Interview with: Alina Nassar, International Aviation Women’s Association

Interview with: Alina Nassar, International Aviation Women’s Association

Alina Nassar is a member of the board of directors of the International Aviation Women’s Association and its most recent Past President. As a lawyer specialising in aviation, she’s in the perfect position to take a balanced view of how it’s responding to the challenge of creating greater gender diversity across all aspects of the industry.

Alina, how long have you worked in the aviation industry?

I have worked in the aviation industry for 20 years as a practising attorney, and another four years or so before that as a paralegal working with attorneys in that practice area.

How did you get into the industry?

The law firm I am with has a historical practice in transportation. When I joined as a law student, I was working with the senior and founding partner and focused on aviation law. I immediately fell in love with the subject and the industry!

What is it about working in the aviation industry that appeals to you?

It’s a dynamic and global practice, capable of influencing development and fostering progress for individuals and societies. At the same time, it’s so interconnected that it’s also highly sensitive to what happens in other industries. In aviation, no day is the same and there’s no routine or boredom, at all. Technological innovation is happening daily in the industry, which also challenges the regulatory framework; as an attorney in the field, you’re also challenged to innovate, create and provide solutions to your clients while the legislation catches up.

As a woman, how do you find working in such a male-dominated industry?

I have been fortunate to have a very supportive boss, who always encouraged my learning and professional development, including my participation in the International Aviation Women’s Association (IAWA). This provided a platform for networking, connections and further progress and is encouraged and supported by both women and men.

Have you encountered any gender discrimination in your career?

I cannot say that I have. However, as a woman, sometimes I’ve had to work harder to gain the credibility and respect I deserve.

As a female senior leader, why do you think it’s important for companies to address the gender gap?

Hundreds of studies from private corporations, recruiters, business strategists and international organisations – such as the OECD and UN to name only two – have proved the business case for gender parity. Bringing more women into the formal economy not only benefits individuals and society, but diverse teams also boost a corporation’s performance. Diverse teams, not only in terms of gender but also with regards to background, culture, nationality, etc. favour innovation and different perspectives in decision-making processes. Corporations with a firm commitment to inclusion generate greater opportunities for employees and have higher retention, to name only some of the benefits.

What do you believe has been the key to your success?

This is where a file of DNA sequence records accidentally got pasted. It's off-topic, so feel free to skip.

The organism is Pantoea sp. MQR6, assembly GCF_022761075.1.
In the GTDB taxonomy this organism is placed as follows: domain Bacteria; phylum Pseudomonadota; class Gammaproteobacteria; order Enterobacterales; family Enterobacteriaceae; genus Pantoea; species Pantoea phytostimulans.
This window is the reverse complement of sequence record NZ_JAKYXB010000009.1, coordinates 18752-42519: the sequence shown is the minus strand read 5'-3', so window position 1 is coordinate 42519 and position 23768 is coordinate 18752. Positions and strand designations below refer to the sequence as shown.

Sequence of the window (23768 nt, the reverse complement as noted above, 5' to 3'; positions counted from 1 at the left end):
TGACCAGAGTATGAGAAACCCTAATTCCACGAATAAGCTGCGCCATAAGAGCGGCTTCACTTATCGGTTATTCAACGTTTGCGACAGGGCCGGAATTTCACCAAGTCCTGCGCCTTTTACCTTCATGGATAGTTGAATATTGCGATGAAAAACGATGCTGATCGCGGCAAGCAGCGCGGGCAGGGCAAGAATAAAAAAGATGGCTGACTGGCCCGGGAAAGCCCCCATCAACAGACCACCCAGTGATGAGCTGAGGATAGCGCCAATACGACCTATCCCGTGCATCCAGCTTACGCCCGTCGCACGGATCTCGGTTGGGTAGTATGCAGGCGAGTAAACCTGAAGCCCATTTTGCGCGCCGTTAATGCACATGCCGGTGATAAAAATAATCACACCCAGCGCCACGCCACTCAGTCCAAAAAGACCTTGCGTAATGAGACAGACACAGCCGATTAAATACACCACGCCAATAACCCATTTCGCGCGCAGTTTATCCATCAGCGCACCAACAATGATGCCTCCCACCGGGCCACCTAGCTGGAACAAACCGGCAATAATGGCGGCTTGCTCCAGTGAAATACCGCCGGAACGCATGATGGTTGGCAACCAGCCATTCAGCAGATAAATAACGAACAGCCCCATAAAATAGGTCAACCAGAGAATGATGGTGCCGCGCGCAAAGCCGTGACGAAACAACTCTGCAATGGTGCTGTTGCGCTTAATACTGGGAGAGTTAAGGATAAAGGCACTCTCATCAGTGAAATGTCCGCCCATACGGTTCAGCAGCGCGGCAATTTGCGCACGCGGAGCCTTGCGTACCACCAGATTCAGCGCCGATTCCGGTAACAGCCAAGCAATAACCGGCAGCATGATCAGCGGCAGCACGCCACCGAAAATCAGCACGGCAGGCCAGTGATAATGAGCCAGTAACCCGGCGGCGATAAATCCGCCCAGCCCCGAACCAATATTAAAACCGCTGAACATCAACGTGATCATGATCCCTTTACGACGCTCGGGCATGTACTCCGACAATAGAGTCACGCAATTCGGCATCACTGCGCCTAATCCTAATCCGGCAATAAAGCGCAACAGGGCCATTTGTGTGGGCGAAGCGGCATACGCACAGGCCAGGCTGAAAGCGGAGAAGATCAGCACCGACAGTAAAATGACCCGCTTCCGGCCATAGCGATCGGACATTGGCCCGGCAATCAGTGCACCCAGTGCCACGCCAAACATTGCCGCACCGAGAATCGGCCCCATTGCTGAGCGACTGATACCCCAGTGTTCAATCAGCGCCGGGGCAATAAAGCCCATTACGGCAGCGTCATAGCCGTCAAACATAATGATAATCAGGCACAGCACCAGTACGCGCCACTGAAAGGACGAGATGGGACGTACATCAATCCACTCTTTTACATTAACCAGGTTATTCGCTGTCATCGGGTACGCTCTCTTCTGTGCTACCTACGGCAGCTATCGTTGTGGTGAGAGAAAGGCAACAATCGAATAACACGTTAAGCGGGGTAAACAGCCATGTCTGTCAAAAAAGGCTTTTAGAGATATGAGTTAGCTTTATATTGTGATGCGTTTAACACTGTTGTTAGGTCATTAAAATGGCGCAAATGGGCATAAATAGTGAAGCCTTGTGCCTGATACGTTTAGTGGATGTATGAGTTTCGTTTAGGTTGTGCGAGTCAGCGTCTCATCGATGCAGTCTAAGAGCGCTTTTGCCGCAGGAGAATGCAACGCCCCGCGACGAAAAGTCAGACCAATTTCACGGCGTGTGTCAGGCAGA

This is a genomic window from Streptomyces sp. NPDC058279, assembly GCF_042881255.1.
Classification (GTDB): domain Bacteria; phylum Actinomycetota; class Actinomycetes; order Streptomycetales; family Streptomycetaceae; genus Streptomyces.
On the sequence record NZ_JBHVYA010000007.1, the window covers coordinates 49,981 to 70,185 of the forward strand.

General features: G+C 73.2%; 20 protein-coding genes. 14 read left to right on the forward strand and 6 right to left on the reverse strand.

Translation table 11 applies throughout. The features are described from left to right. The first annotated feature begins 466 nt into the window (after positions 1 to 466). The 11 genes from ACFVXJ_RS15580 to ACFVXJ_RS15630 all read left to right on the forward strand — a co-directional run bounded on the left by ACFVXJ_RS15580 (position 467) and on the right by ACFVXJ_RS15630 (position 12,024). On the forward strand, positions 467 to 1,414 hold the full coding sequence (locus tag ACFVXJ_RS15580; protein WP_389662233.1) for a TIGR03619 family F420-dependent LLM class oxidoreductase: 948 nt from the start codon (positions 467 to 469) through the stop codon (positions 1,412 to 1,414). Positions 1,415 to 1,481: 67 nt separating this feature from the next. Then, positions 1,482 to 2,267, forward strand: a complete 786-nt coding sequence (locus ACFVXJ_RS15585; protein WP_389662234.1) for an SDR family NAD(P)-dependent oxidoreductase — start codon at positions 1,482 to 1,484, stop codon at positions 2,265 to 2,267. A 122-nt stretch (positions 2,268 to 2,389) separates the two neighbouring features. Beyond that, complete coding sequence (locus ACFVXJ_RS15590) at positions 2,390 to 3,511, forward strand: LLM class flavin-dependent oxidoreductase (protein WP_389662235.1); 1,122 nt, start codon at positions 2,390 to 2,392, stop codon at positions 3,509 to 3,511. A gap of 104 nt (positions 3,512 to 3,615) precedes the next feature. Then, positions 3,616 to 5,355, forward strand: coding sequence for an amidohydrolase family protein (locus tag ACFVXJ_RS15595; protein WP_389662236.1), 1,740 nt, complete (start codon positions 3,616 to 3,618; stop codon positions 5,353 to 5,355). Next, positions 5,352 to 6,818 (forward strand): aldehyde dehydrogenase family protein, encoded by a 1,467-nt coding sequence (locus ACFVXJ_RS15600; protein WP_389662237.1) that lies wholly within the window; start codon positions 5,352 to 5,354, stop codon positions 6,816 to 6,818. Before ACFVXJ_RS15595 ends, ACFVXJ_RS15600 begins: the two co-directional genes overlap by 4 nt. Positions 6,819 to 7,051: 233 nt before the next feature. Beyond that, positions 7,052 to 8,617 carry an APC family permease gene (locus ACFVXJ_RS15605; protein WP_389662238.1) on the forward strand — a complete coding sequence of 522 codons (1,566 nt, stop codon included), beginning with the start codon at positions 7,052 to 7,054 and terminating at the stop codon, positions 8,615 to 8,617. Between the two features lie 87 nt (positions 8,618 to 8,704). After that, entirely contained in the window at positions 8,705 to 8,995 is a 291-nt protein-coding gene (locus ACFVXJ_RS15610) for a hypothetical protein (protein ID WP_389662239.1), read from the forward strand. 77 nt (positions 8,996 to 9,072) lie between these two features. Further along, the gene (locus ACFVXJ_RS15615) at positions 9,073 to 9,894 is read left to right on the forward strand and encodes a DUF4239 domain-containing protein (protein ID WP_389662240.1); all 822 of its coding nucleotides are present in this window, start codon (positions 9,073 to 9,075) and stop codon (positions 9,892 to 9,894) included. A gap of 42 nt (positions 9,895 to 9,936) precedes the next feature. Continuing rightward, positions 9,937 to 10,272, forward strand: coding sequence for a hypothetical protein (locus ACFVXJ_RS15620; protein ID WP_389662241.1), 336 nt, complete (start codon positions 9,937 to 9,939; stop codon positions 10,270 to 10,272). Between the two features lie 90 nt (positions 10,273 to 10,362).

I’d say a strong set of values, commitment, perseverance and undoubtedly the many people who have selflessly helped me, supported me and provided guidance throughout my career.

What characteristics do you believe women need to survive in the aviation industry?

I do not think the aviation industry requires a separate set of skills from any other industry. You must establish a clear set of goals, be flexible to adapt to different events and outcomes and surround yourself with an extensive network. Finding a mentor is key in the process.

In your opinion, what is the biggest obstacle to women succeeding in the workplace?

In December 2019, IAWA launched the results of a global study conducted with six other relevant organisations in the industry (Korn Ferry, A4A, ACI, AIA, CANSO and IATA) called “Soaring Through the Glass Ceiling”. It aimed to determine the root causes that may be preventing women’s advancement into leadership positions in the airline and aerospace industry.

In our study, women identified the progression of other women in their organisations as the single most important enabler of their own advancement. Corporations including women in their leadership teams send a clear message to other women within those organisations about the possibilities to succeed. Conversely, when women don’t see female leaders, there’s a sense of a lack of opportunity that discourages progression.

ABOUT ALINA NASSAR

Alina Nassar has been a member of the Board of Directors of the International Aviation Women’s Association (IAWA) since 2010 and is its most immediate Past President (2018-1019). She is also Chair of her law firm’s regional aviation practice and Co-Chair of the competition practice advising international airlines and corporations on legal matters in Central America, among them aviation, corporate, competition. She has also directed administrative procedures representing several companies before the Competition Agency and the Commission for the Protection of Consumers in Costa Rica and advised on aircraft financing transactions and application of the Cape Town Convention on International Interests on Mobile Equipment and its Protocol on Matters Specific to Aircraft Equipment. Alina also actively participates as a speaker and panellist at international conferences on air transport.

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